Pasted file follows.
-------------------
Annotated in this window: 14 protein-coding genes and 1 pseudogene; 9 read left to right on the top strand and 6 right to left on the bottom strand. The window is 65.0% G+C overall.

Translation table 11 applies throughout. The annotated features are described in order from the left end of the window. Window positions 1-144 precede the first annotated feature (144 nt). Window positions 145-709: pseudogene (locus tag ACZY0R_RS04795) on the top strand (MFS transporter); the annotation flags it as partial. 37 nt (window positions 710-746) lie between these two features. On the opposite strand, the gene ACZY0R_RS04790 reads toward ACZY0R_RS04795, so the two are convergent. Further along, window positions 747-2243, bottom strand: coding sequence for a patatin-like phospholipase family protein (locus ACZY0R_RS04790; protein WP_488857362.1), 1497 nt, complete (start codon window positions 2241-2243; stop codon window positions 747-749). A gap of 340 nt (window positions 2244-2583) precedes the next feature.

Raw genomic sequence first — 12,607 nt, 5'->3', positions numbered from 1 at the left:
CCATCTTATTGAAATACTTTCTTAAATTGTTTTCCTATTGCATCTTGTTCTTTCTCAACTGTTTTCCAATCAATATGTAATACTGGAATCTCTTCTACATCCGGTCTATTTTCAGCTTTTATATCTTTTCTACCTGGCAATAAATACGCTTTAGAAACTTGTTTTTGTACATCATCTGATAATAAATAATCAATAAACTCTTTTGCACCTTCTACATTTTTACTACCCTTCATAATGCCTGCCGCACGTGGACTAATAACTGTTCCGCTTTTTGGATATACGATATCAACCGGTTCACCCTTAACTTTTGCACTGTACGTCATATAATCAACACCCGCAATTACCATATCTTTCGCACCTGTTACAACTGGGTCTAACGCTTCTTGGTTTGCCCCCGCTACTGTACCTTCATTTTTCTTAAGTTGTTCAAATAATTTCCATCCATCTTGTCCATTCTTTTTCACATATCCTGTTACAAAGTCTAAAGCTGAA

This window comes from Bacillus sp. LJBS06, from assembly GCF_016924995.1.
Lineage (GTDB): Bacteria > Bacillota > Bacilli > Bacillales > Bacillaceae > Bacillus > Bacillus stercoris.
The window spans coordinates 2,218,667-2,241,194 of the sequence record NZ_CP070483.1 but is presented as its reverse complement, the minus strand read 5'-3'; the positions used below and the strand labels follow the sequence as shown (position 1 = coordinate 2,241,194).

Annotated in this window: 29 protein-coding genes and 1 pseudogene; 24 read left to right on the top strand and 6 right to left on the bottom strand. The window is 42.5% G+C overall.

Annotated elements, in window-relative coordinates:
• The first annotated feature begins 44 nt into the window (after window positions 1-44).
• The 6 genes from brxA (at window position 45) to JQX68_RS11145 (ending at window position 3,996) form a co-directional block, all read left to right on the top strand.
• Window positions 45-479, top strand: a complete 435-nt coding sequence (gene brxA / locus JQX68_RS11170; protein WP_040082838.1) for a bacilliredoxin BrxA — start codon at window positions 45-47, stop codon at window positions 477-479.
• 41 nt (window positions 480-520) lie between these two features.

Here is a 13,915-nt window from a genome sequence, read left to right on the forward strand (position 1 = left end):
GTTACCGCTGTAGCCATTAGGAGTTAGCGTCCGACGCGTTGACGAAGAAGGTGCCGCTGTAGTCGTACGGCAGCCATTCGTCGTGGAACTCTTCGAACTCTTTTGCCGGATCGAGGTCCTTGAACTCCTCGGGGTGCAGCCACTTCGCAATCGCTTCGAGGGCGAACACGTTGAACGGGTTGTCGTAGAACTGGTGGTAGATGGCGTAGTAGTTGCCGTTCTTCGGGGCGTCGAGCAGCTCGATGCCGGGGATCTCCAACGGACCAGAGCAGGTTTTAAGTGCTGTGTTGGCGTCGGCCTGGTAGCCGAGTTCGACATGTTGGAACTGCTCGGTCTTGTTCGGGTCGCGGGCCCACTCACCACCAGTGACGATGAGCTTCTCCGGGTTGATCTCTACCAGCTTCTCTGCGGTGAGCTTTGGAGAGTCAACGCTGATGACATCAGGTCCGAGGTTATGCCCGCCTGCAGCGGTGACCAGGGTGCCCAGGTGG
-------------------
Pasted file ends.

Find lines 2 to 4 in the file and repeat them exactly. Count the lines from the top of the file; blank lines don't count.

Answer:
Translation table 11 applies throughout. The annotated features are described in order from the left end of the window. Window positions 1-144 precede the first annotated feature (144 nt). Window positions 145-709: pseudogene (locus tag ACZY0R_RS04795) on the top strand (MFS transporter); the annotation flags it as partial. 37 nt (window positions 710-746) lie between these two features. On the opposite strand, the gene ACZY0R_RS04790 reads toward ACZY0R_RS04795, so the two are convergent. Further along, window positions 747-2243, bottom strand: coding sequence for a patatin-like phospholipase family protein (locus ACZY0R_RS04790; protein WP_488857362.1), 1497 nt, complete (start codon window positions 2241-2243; stop codon window positions 747-749). A gap of 340 nt (window positions 2244-2583) precedes the next feature.

Raw genomic sequence first — 12,607 nt, 5'->3', positions numbered from 1 at the left:
CCATCTTATTGAAATACTTTCTTAAATTGTTTTCCTATTGCATCTTGTTCTTTCTCAACTGTTTTCCAATCAATATGTAATACTGGAATCTCTTCTACATCCGGTCTATTTTCAGCTTTTATATCTTTTCTACCTGGCAATAAATACGCTTTAGAAACTTGTTTTTGTACATCATCTGATAATAAATAATCAATAAACTCTTTTGCACCTTCTACATTTTTACTACCCTTCATAATGCCTGCCGCACGTGGACTAATAACTGTTCCGCTTTTTGGATATACGATATCAACCGGTTCACCCTTAACTTTTGCACTGTACGTCATATAATCAACACCCGCAATTACCATATCTTTCGCACCTGTTACAACTGGGTCTAACGCTTCTTGGTTTGCCCCCGCTACTGTACCTTCATTTTTCTTAAGTTGTTCAAATAATTTCCATCCATCTTGTCCATTCTTTTTCACATATCCTGTTACAAAGTCTAAAGCTGAA